The first thing you'll find when researching Huskies is a warning that you should never let a Husky off lead as it will run away and no amount of calling, whistling or recall training will prevent this.... This is enough to put most people off Huskies and was certainly a concern of my when I was thinking about getting Indy.
However, I am happy to say that my experience of having an off-lead Husky has been far from the repetitive warnings given on the internet. We've had Indy off-lead from day one and, although she's not perfect, she's as good as any other breed we meet at the dog park or beach.
We're yet to have an incident where Indy has run away or onto a road. Sometimes she follows other dogs the wrong way or ignores us for a while at the dog beach, but we've kept at it and been consistent with our training. The more we work on this sort of training and the older and less over-excited she gets (she's currently 2 1/2) the more she improves, and now we've gotten to a stage where I would trust her in any new off-lead and unfenced environment.
Don't get me wrong, this has taken a lot of training, trust, and persistence, but the derpy look on Indy's face when she is running on a beach is well worth it!
The capacity to go off-lead really depends on the level of training and the personality of the particular dog, it can even depend on their particular mood on any given day! Some days with Indy I can tell she's going to be less well-behaved than normal. It's all about choosing your moments, persisting, and making sure you have the right incentives and practices in place to ensure your pup is safe.
It seems many Husky owners are reluctant to even give off-lead a go due to the information they're told about the breed. We strongly recommend Husky owners try off-lead, you might be pleasantly surprised! The number of off-lead dogs in our local Husky group has boomed and it's so great to see owners build trust with their dogs in an off-lead environment.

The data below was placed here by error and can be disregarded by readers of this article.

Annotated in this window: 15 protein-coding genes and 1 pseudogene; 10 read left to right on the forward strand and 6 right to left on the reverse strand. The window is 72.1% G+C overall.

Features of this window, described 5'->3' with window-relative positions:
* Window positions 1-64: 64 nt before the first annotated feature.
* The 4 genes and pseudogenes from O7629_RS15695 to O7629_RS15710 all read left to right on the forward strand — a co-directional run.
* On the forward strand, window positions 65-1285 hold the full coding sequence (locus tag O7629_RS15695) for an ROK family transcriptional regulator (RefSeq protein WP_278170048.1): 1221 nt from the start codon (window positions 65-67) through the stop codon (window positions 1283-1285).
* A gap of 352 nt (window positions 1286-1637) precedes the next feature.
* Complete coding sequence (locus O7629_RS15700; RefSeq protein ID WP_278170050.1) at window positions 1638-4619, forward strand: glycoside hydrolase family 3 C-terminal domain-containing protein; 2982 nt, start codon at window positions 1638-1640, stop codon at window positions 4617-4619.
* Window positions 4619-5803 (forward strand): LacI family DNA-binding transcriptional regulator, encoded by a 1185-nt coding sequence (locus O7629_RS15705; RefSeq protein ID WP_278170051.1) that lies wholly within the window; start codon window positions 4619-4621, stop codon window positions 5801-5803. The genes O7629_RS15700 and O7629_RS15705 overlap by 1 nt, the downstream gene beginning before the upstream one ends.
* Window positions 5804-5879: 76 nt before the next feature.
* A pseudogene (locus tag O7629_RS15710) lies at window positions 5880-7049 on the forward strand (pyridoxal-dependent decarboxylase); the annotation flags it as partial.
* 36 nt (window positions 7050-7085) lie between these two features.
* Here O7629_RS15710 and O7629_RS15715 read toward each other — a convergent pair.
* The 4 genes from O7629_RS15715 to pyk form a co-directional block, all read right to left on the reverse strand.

The key to developing off-lead skills is finding a safe environment to practice and working at a pace with which you are comfortable and confident. You need to know your pup and understand what distracts them so you can be prepared when those distractions arise.
Starting off-lead training is much easier when your pup is young. Puppies they tend to be less independent and more receptive to training. However, that's not to say you can't teach an old dog new tricks! If your dog has not had prior off-lead training you may want to begin with extra recall training in your backyard or at a fenced park, or by using a training aid like a long-line.
We're currently working on off-lead training with our 1 1/2 year old Malamute, Willow. In the past Willow has tended to get excited and a bit rebellious off-lead but that hasn't deterred us! Josh has begun working with her 10 minutes a day in the backyard on recall and we've found a safe and quiet open park to work with more distractions.
We've found that it's easier to work on this training with Willow in an open park area as opposed to along tracks where she tends to run ahead and we sometimes just drop the lead instead of unclipping her as this reduces excitement and means she is calmer when she transitions to having more freedom. It also helps to have a few other dogs around who have good recall so she can learn off the pros!
At the park we call her back every ten minutes or so, grab her collar before letting her go, reward her, and basically sing her praises so she understands recall is a positive experience. We're already seeing improvements!
We're not dog trainers or experts but we thought we would share our experience with having Indy and Willow off-lead and show that it is possible! I'm sure many Husky owners may have had different experiences and if you are considering getting a Husky there certainly is no guarantee they will be good off-lead. It all comes down to the personality of your pup and the amount of training you're willing to be put in. All we can say is it's well worth it!
Keep an eye out for our next training post with our tips for recall and off-lead training.